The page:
“21st Century nursing is the glue that holds a patient’s health care journey together.” This quote is from the American Nursing Association, and it provides insight into why Carls are increasingly attracted to the nursing profession. While it is true that Carleton does not offer a degree in nursing, it is also true that a Carleton education prepares students well to pursue a career in nursing. Each year, between 2 and 5 students and alumni continue their education after Carleton in nursing programs. Christina Tarazi graduated from Carleton in 2018 with a degree in Spanish and then earned her Master of Science in Nursing degree from Johns Hopkins University. Currently, Christina is working as a Clinical Nurse at Mercy Medical Center in Baltimore, MD. In the fall of 2022, Christina will enter the Doctorate of Nursing Practice-Family Nurse Practitioner program at Rush University College of Nursing in Chicago. The following information was provided by Christina. 

What is Nursing? 

Nursing is a patient-centered practice. In nursing school, you will learn the biological, physical, and behavioral sciences required to treat patients, and also about health assessments, bedside care, and public health. Nursing combines physical care and social support and can be practiced in a variety of healthcare settings. After nursing school, students take the NCLEX and become licensed as a registered nurse (RN). Nursing is a flexible field. It is common for nurses to find themselves switching fields, such as from Dermatology to Oncology, or from a hospital setting to a clinic setting. The demand for nurses also is increasing, so with an RN your chances of getting a job are very high. Nursing is an evolving field with many opportunities for personal and career growth, as nurses are given more autonomy and responsibility in many settings.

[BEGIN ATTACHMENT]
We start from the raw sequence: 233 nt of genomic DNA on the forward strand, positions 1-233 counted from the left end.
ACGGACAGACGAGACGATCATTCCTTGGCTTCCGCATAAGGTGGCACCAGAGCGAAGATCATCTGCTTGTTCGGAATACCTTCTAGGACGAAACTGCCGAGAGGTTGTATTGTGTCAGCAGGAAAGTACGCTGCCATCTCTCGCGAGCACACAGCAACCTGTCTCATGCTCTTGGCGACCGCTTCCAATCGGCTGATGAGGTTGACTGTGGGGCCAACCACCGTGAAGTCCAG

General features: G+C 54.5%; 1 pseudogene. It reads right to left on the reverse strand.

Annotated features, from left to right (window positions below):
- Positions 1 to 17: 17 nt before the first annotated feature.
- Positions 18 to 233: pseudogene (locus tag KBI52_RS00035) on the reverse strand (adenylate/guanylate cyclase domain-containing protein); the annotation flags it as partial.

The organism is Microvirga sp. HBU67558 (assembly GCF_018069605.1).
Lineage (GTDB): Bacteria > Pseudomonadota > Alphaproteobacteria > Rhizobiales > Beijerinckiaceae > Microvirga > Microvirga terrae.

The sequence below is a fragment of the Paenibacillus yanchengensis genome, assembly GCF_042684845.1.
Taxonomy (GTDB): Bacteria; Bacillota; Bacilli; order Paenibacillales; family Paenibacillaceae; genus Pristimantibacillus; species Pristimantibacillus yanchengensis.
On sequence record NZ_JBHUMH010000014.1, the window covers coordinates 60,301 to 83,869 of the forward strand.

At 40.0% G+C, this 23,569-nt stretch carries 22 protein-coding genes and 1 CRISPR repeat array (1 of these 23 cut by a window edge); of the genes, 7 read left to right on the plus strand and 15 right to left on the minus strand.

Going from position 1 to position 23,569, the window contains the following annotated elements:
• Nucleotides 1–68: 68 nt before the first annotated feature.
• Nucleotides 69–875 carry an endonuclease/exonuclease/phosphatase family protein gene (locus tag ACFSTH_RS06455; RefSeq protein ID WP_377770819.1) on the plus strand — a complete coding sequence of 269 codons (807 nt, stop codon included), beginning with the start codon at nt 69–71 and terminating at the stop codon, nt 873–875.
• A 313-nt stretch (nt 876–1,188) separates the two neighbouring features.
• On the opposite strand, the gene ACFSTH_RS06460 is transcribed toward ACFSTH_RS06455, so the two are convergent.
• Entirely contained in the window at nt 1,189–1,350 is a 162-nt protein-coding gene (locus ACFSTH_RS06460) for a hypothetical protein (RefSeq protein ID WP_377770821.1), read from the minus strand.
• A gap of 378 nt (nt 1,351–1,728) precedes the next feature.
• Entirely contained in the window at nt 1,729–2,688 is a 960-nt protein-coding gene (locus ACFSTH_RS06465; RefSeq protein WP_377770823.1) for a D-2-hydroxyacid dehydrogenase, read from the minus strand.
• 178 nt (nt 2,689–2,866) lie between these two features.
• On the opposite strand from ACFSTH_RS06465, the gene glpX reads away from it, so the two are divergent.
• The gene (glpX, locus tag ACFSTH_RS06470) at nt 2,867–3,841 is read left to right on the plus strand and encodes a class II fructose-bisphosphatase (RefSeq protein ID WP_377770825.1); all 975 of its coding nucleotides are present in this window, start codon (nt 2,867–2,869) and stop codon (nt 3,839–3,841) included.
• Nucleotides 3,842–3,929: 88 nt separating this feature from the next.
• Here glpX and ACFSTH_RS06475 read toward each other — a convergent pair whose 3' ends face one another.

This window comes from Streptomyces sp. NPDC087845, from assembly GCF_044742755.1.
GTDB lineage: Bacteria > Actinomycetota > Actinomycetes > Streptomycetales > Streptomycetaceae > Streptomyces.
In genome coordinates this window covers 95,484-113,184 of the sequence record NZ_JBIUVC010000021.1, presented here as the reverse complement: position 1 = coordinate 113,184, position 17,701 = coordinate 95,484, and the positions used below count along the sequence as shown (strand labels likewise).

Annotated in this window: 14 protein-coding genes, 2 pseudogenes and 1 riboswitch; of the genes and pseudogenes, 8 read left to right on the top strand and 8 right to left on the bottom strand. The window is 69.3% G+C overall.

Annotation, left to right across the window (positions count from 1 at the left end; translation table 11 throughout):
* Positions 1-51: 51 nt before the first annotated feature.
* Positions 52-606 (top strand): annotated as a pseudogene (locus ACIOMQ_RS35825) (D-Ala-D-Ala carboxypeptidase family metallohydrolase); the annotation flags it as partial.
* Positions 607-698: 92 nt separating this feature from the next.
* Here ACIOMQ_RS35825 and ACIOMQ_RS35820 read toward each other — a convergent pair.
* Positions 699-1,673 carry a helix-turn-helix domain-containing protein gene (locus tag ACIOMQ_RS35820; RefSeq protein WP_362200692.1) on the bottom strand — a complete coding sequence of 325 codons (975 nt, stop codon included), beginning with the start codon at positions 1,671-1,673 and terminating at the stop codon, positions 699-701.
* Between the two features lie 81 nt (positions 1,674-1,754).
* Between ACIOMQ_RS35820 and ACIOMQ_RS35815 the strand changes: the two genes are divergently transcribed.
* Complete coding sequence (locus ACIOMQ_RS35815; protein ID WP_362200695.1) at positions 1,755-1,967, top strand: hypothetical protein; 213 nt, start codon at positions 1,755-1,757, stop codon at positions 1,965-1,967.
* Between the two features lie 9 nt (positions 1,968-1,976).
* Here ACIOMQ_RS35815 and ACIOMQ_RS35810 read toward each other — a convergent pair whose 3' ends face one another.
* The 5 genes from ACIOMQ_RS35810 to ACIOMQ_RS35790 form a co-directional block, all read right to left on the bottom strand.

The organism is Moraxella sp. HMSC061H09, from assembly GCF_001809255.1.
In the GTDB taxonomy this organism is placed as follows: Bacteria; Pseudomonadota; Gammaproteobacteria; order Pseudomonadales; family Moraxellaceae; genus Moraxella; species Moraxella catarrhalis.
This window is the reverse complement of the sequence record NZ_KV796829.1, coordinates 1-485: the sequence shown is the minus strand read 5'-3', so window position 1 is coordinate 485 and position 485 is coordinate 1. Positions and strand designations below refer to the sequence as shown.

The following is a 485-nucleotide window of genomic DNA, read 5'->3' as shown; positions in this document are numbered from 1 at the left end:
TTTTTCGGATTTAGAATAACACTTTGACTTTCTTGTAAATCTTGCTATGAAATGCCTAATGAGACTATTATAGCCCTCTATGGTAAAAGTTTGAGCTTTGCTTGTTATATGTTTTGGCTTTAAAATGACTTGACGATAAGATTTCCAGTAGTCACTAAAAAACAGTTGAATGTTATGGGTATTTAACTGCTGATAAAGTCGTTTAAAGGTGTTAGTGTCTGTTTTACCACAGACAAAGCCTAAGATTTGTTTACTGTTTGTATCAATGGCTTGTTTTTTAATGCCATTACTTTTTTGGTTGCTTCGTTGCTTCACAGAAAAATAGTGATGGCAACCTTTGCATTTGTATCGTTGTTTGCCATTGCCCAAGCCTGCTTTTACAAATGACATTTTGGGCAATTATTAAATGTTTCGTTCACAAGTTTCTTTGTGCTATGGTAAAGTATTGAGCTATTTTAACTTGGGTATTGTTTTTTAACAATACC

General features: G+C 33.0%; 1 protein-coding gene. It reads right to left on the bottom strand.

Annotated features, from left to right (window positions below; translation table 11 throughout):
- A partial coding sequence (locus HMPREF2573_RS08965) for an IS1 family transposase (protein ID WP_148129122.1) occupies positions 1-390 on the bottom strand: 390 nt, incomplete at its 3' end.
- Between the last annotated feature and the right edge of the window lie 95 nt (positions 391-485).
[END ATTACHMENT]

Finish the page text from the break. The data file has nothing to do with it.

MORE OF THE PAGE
Nursing School Programs 

There are several different certificates and degrees in the field of Nursing. For those with a bachelor’s degree, such as Carleton graduates, there are two direct entry degree programs: the Bachelors of Science of Nursing (Direct Entry BSN) or the Master’s of Science of Nursing (Direct Entry MSN). Direct Entry means that you can have a Bachelors in a non-nursing field. BSN programs are post-bacc meaning that after the program you would receive a second bachelors in nursing and become a registered nurse. Direct Entry BSN programs are accelerated (ABSN) and can be completed in about 16 months. This program is fast paced and after a little over a year you can start working as an RN. 

The Masters of Science of Nursing are usually longer, averaging about 2 years. At the end of the MSN you will have a Masters and an RN. Having a Masters level RN will allow you to move to a leadership position and higher pay grade faster.

There are also direct entry Nurse Practitioner programs available to students with a degree in a non-nursing field. It is more common however to have a RN before entering an NP program. 

There are BSN to NP programs but they are often longer than MSN to NP. The Doctorate of Nursing Practice is the highest level practicing nurse. It is becoming very common for NP programs to be online so RNs can complete the program while working full time. 

DNPs can work independently of an MD, usually in collaboration with the health care system they work for. DNPs can run their own clinics and can practice and prescribe within the scope determined by the state. 

There are also PhD programs in Nursing for those that want to do research. Typically nurse executives are nurse practitioners or RNs with significant experience or additional training.